For years some physicists have been hoping to crack the mystery of high-temperature superconductivity—the ability of some complex materials to carry electricity without resistance at temperatures high above absolute zero—by simulating crystals with patterns of laser light and individual atoms. Now, a team has taken—almost—the next-to-last step in such "optical lattice" simulation by reproducing the pattern of magnetism seen in high-temperature superconductors from which the resistance-free flow of electricity emerges.
"It's a very big improvement over previous results," says Tilman Esslinger, an experimentalist at the Swiss Federal Institute of Technology in Zurich, who was not involved in the work. "It's very exciting to see steady progress."
An optical lattice simulation is essentially a crystal made of light. A real crystal contains a repeating 3D pattern of ions, and electrons flow from ion to ion. In the simulation, spots of laser light replace the ions, and ultracold atoms moving among spots replace the electrons. Physicists can adjust the pattern of spots, how strongly the spots attract the atoms, and how strongly the atoms repel one another. That makes the experiments ideal for probing physics such as high-temperature superconductivity, in which materials such as mercury barium calcium copper oxide carry electricity without resistance at temperatures up to 138 K, far higher above absolute zero than ordinary superconductors such as niobium can.
Just how the copper-and-oxygen, or cuprate, superconductors work remains unclear. The materials contain planes of copper and oxygen ions with the coppers arranged in a square pattern. Repelling one another, the electrons get stuck in a one-to-a-copper traffic jam called a Mott insulator state. They also spin like tops, and at low temperatures neighboring electrons spin in opposite directions, creating an up-down-up-down pattern of magnetism called antiferromagnetism. Superconductivity sets in when impurities soak up a few electrons and ease the traffic jam. The remaining electrons then pair to glide freely along the planes.
Theorists do not yet agree how that pairing occurs. Some think that wavelike ripples in the antiferromagnetic pattern act as a glue to attract one electron to the other. Others argue that the pairing arises, paradoxically, from the repulsion among the electrons alone. Theorists can write down a mathematical model of electrons on a checkerboard plane, known as the Fermi-Hubbard model, but it is so hard to "solve" that nobody has been able to show whether it produces superconductivity.
Experimentalists hope to reproduce the Fermi-Hubbard model in laser light and cold atoms to see if it yields superconductivity. In 2002, Immanuel Bloch, a physicist at the Max Planck Institute for Quantum Optics (MPQ) in Garching, Germany, and colleagues realized a Mott insulator state in an optical lattice. Six years later, Esslinger and colleagues achieved the Mott state with atoms with the right amount of spin to mimic electrons. Now, Randall Hulet, a physicist at Rice University in Houston, Texas, and colleagues have nearly achieved the next-to-last step along the way: antiferromagnetism.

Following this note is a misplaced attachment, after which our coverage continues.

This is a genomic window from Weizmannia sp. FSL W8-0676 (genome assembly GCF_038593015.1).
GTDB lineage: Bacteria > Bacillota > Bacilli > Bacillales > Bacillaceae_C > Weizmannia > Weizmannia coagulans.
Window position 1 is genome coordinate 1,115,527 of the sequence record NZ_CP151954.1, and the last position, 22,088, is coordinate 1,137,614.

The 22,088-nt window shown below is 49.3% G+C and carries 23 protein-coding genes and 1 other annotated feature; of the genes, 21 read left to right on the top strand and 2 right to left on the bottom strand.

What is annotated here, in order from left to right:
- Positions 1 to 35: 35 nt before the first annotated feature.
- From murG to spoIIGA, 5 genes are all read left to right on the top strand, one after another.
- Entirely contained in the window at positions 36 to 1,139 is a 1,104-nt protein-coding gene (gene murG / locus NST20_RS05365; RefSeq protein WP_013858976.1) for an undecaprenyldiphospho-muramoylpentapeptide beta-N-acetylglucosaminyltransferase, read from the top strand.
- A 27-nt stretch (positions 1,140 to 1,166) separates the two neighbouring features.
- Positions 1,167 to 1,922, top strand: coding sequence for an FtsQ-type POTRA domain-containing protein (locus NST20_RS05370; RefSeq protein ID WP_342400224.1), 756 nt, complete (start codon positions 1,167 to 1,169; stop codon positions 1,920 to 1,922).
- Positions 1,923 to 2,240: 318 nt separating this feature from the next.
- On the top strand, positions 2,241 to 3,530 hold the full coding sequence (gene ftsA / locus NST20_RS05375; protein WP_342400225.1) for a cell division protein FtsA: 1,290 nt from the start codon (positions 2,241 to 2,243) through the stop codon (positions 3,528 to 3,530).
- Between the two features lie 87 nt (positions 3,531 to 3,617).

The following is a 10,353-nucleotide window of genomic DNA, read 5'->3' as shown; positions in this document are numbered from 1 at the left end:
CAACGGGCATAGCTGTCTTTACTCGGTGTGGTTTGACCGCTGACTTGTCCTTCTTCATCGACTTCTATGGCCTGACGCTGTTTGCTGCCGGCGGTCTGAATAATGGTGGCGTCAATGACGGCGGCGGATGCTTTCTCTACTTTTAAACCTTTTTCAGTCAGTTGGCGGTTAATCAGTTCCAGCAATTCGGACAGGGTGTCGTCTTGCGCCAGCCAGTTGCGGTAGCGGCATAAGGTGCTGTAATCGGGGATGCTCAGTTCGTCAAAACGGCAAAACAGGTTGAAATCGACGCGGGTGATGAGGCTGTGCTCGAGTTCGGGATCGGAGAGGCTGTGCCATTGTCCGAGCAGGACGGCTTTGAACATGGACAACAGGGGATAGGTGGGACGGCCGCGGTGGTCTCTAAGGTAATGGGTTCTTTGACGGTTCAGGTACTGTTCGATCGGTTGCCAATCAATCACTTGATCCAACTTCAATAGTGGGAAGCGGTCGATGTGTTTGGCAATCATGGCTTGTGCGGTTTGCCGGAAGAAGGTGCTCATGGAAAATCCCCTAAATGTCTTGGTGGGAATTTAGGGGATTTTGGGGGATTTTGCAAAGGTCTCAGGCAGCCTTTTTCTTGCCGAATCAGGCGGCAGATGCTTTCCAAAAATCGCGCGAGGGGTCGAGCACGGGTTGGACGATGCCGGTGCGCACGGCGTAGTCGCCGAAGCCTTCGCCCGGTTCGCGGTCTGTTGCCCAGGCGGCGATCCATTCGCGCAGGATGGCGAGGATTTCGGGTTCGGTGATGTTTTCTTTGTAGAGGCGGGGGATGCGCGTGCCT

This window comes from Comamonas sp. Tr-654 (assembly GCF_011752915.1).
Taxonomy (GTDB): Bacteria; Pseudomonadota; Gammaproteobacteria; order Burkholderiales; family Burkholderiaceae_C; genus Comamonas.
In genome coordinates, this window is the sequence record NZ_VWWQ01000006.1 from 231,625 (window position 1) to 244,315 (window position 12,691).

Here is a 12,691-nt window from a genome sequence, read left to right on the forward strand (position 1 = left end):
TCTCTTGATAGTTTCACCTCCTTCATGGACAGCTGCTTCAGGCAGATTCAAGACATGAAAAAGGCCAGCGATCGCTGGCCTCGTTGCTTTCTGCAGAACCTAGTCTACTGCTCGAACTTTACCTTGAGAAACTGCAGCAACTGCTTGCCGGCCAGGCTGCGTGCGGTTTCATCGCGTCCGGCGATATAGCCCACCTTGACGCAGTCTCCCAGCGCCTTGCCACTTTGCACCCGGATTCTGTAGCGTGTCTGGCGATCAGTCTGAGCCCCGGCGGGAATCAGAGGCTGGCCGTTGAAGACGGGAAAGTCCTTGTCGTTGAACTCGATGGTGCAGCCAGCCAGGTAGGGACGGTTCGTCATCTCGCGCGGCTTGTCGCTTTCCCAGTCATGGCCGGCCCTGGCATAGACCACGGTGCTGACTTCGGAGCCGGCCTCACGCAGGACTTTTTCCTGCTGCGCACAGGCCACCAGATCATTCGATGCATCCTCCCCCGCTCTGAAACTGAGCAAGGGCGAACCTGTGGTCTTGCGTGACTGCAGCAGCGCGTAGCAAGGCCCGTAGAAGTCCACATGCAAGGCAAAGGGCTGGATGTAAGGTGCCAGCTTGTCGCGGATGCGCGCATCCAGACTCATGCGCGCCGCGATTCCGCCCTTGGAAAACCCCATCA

Hulet and colleagues trapped between 100,000 and 250,000 lithium-6 atoms in laser light. They then ramped up the optical lattice and ramped it back down to put them in order. Shining laser light of a specific wavelength on the atoms, they observed evidence of an emerging up-down-up-down spin pattern. The laser light was redirected, or diffracted, at a particular angle by the rows of atoms—just as x-rays diffract off the ions in a real crystal. Crucially, the light probed the spin of the atoms: The light wave flipped if it bounced off an atom spinning one way but not the other. Without that flipping, the diffraction wouldn't have occurred, so observation confirms the emergence of the up-down-up-down pattern, Hulet says.
Hulet's team solved a problem that has plagued other efforts. Usually, turning the optical lattice on heats the atoms. To avoid that, the researchers added another laser that slightly repelled the atoms, so that the most energetic ones were just barely held by the trap. Then, as the atoms heated, the most energetic ones "evaporated" like steam from hot soup to keep the other ones cool, the researchers report online this week in Nature. They didn't quite reach a full stable antiferromagnetic pattern: The temperature was 40% too high. But the technique might get there and further, Hulet says. "We don't have a good sense of what the limit of this method is," he says. "We could get a factor of two lower, we could get a factor of 10 lower."
"It is indeed very promising," says Tin-Lun "Jason" Ho, a theorist at Ohio State University, Columbus. Reducing the temperature by a factor of two or three might be enough to reach the superconducting state, he says. However, MPQ's Bloch cautions that it may take still other techniques to get that cold. "There are several cooling techniques that people are developing and interesting experiments coming up," he says.
Physicists are also exploring other systems and problems with optical lattices. The approach is still gaining steam, Hulet says: "It's an exciting time."